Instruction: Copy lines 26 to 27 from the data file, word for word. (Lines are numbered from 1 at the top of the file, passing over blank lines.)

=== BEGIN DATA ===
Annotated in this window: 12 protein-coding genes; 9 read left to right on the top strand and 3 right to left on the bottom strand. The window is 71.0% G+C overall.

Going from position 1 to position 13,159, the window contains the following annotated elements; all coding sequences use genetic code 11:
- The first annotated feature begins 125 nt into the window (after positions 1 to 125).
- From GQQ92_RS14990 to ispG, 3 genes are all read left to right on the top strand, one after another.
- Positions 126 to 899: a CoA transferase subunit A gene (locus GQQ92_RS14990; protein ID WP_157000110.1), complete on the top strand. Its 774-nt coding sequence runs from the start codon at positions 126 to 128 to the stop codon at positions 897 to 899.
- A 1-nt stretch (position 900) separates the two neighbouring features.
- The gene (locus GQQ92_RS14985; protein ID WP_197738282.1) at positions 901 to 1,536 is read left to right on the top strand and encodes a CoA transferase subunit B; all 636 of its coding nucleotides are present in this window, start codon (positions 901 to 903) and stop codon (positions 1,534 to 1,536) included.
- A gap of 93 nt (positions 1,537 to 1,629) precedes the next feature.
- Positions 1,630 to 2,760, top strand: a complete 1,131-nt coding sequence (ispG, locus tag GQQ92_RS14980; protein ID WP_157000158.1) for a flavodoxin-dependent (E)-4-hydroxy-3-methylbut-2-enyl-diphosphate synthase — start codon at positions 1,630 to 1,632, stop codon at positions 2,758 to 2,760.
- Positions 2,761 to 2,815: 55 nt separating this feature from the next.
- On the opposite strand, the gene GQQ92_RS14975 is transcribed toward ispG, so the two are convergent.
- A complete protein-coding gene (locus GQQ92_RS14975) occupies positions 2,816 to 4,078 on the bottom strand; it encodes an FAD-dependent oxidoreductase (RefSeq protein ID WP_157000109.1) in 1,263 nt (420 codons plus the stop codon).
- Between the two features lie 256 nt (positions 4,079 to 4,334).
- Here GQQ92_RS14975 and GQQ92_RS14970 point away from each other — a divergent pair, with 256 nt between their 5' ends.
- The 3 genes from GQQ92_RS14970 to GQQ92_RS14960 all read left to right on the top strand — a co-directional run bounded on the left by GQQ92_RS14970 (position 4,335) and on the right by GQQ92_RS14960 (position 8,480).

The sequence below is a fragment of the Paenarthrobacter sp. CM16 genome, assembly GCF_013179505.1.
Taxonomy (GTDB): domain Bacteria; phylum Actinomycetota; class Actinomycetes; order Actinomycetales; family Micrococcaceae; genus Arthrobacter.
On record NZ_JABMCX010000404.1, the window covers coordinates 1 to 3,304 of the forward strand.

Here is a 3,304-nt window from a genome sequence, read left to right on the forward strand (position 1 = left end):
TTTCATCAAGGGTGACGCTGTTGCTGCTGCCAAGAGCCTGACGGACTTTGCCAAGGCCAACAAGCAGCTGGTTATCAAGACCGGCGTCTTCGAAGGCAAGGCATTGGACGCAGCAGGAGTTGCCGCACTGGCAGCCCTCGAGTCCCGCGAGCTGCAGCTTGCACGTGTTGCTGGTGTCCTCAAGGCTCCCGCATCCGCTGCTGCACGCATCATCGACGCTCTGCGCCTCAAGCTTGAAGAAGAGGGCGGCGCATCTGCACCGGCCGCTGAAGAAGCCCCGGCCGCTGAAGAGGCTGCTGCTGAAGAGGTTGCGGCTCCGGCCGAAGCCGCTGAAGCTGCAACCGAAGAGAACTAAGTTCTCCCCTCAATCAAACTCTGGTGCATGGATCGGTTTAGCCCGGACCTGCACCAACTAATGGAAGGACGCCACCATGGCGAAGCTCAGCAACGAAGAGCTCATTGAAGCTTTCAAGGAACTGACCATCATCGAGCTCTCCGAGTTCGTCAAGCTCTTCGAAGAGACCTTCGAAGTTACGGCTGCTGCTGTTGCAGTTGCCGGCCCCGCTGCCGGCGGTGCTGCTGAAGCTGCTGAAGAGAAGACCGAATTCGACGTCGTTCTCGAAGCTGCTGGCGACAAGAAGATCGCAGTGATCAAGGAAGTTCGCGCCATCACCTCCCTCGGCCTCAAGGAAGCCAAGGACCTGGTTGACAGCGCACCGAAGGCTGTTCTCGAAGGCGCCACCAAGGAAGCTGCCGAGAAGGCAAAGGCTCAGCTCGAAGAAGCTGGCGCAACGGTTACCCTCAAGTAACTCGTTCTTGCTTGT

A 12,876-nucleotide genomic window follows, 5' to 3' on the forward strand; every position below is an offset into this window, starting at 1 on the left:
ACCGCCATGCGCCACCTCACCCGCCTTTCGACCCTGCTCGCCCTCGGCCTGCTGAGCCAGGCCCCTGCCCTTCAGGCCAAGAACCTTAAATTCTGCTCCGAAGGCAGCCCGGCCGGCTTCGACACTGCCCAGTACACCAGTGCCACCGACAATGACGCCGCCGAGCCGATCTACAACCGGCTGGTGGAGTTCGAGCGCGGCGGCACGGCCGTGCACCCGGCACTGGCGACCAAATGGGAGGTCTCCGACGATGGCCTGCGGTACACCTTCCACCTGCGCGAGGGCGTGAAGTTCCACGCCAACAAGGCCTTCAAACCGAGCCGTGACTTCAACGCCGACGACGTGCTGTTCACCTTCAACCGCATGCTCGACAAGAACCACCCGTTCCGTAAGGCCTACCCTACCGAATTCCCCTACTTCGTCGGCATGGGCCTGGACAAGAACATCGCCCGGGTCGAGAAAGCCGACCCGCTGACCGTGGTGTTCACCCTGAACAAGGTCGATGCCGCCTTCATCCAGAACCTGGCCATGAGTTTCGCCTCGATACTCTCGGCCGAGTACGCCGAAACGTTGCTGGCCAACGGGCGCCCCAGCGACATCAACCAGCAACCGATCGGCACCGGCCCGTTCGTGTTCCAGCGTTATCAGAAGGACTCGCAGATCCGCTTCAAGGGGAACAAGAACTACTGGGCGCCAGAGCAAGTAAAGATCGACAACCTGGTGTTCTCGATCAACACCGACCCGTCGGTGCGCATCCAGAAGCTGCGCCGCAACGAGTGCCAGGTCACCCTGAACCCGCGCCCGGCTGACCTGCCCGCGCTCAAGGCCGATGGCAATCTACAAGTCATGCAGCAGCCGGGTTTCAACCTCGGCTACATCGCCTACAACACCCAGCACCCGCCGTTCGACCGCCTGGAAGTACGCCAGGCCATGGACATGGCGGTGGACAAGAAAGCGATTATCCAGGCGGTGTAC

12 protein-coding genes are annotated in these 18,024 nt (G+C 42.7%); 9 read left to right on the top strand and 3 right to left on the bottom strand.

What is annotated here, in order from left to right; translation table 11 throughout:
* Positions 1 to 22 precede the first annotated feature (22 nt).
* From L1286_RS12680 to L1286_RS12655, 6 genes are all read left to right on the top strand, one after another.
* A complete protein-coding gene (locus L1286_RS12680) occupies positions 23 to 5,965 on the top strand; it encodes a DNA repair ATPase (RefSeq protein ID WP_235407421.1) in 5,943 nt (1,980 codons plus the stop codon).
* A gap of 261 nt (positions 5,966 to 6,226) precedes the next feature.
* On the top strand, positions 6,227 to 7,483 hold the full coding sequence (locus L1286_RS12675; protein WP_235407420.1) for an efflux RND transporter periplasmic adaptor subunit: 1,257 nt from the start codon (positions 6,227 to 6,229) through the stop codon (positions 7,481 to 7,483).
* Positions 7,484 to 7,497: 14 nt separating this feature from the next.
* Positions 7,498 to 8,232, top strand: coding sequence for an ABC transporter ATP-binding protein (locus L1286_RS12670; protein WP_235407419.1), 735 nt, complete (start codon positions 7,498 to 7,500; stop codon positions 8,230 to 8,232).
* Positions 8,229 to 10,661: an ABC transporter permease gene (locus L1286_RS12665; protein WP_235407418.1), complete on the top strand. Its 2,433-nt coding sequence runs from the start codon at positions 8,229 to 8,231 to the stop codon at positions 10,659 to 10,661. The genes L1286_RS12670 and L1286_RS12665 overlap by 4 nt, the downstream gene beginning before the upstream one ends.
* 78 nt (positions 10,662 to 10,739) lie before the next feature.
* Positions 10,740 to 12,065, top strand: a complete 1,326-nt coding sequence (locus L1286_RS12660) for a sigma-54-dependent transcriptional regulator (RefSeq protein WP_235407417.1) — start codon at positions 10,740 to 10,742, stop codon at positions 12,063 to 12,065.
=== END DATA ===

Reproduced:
* From L1286_RS12680 to L1286_RS12655, 6 genes are all read left to right on the top strand, one after another.
* A complete protein-coding gene (locus L1286_RS12680) occupies positions 23 to 5,965 on the top strand; it encodes a DNA repair ATPase (RefSeq protein ID WP_235407421.1) in 5,943 nt (1,980 codons plus the stop codon).